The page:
There are a number of things you can do to avoid becoming a victim of crime when you are away from the home.

Out shopping

It’s not only retailers that are happy to receive your hard-earned cash, thieves and con artists are on the look-out for opportunities on the high street to take your money as well. What can you do to stay safe when you’re out shopping?

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Always take credit and debit receipts with you – some of them carry your card details

 

  • Try to pay using a debit card rather than carrying large amounts of cash.
  • Take extra care when using a cashpoint or chip and pin - cover the keypad with your hand.
  • Never write down your pin number.
  • If you carry a handbag, keep your purse at the bottom of it.
  • Never keep your wallet in your back pocket.
  • Keep your handbag zipped at all times – crowded shopping areas are very popular with pickpockets.
  • Don't leave any bags, including your handbag, in the shopping trolley while you shop.
  • Stay alert when using your mobile. It's very easy for someone to snatch it out of your hand.
  • Don't return to your car to leave purchases in the boot before continuing with your shopping, as thieves can watch in car parks.
  • Don't leave valuables on the seat of your car - they attract thieves.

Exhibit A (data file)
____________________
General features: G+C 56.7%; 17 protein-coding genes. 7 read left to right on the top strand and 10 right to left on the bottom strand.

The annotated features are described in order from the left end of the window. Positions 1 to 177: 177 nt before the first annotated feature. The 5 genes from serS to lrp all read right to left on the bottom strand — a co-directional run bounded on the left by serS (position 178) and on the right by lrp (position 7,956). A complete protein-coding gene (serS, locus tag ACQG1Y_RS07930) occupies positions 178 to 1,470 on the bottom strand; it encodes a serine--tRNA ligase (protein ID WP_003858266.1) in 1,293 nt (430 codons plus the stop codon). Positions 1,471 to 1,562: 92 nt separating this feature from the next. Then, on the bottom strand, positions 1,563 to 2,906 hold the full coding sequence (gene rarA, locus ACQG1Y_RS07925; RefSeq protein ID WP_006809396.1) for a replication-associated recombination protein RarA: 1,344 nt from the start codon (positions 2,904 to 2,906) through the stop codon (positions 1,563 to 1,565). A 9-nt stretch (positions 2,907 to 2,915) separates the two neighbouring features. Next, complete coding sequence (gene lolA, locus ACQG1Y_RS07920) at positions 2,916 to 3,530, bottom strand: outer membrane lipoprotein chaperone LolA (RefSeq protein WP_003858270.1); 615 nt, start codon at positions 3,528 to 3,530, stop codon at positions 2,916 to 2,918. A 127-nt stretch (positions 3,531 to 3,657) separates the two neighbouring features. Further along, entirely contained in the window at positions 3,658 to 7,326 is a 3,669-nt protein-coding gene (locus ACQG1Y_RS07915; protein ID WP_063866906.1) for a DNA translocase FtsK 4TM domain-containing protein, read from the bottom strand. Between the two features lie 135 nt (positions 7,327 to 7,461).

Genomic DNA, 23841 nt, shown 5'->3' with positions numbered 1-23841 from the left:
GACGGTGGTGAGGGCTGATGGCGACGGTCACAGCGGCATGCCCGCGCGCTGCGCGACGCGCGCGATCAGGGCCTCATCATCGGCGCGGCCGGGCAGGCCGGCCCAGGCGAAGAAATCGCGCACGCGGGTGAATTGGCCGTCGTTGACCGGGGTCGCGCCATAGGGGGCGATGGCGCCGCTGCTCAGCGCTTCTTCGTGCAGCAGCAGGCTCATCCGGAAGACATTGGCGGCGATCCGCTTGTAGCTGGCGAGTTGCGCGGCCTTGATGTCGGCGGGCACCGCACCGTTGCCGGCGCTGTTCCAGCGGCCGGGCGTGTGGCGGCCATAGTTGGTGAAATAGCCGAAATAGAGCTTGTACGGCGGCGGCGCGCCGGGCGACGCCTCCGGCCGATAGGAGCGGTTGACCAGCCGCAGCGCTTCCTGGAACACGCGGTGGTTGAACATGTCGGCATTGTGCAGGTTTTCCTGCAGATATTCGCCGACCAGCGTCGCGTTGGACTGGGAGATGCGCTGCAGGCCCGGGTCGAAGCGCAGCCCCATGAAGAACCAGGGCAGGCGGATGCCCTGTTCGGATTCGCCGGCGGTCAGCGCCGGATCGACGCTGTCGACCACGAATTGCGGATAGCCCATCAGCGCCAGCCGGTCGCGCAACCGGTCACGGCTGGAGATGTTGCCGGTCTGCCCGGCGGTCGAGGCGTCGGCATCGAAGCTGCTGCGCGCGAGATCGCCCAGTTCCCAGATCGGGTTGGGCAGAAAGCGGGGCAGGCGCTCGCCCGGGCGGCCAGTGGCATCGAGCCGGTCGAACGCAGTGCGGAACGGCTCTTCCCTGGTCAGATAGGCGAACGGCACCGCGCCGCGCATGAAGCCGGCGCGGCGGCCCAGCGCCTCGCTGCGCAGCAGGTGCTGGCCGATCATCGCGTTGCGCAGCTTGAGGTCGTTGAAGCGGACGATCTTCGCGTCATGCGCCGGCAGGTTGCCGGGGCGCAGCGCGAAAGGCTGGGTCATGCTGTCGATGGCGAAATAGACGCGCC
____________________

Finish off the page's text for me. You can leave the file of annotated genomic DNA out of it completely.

• Don't leave your house keys in your car.
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Roughly 1,700 people are a victim of pickpocketing every day.

 
On Holiday

Thieves are often watching for homes that look empty, particularly during school holidays, as they know this is a popular time to go away. Follow our advice to help prevent your household falling victim to burglars:

  • Make your home look like someone is living in it, e.g. don't close your curtains. In daytime this shows your house is empty. Also, use automatic timer-switches to turn your lights and radios on when it goes dark.
  • Cancel any newspaper or milk deliveries.
  • Trusted neighbours may be able to help you by collecting your post or parking their car on your driveway.
  • Try not to take a taxi to the airport. If you do, use a taxi company you can rely on, don't discuss your holiday plans and make it sound like you have a house-sitter, whether you do or not.
  • Leave important documents and valuable items with other family members or a bank. Alternatively lock them in a safe.
  • Do not put your home address on your luggage when you are travelling to your holiday destination. A house number and postcode will suffice if you want to label your luggage.
  • If you normally leave bicycles or similar items in your shed, consider putting them in the house.
  • Make sure that you lock all outside doors and windows and set your burglar alarm if you have one.
  • Don't post public messages on social media that you're away from home.